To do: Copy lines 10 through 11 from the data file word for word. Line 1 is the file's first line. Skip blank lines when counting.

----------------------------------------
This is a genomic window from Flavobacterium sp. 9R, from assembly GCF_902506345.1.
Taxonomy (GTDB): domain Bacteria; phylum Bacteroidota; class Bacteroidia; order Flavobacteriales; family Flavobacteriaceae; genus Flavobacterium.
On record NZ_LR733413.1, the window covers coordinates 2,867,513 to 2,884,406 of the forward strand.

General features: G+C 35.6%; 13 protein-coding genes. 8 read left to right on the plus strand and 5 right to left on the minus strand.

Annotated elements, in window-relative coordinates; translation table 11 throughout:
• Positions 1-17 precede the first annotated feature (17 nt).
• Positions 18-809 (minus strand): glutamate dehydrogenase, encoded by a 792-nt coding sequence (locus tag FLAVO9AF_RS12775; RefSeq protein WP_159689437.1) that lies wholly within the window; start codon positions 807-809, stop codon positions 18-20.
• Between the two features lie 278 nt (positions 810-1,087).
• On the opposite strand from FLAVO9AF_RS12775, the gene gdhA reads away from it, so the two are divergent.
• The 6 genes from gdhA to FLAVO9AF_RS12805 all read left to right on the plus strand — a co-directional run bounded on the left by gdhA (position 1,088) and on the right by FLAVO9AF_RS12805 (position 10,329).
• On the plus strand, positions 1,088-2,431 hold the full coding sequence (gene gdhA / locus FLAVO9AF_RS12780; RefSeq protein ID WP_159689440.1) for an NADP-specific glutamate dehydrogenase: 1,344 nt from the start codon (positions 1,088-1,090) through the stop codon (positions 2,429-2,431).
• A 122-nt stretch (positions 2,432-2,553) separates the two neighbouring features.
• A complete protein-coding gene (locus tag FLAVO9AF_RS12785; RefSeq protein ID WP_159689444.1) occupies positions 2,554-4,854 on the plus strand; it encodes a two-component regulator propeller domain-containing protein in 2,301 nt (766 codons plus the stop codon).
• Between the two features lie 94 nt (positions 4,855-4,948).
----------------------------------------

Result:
• The 6 genes from gdhA to FLAVO9AF_RS12805 all read left to right on the plus strand — a co-directional run bounded on the left by gdhA (position 1,088) and on the right by FLAVO9AF_RS12805 (position 10,329).
• On the plus strand, positions 1,088-2,431 hold the full coding sequence (gene gdhA / locus FLAVO9AF_RS12780; RefSeq protein ID WP_159689440.1) for an NADP-specific glutamate dehydrogenase: 1,344 nt from the start codon (positions 1,088-1,090) through the stop codon (positions 2,429-2,431).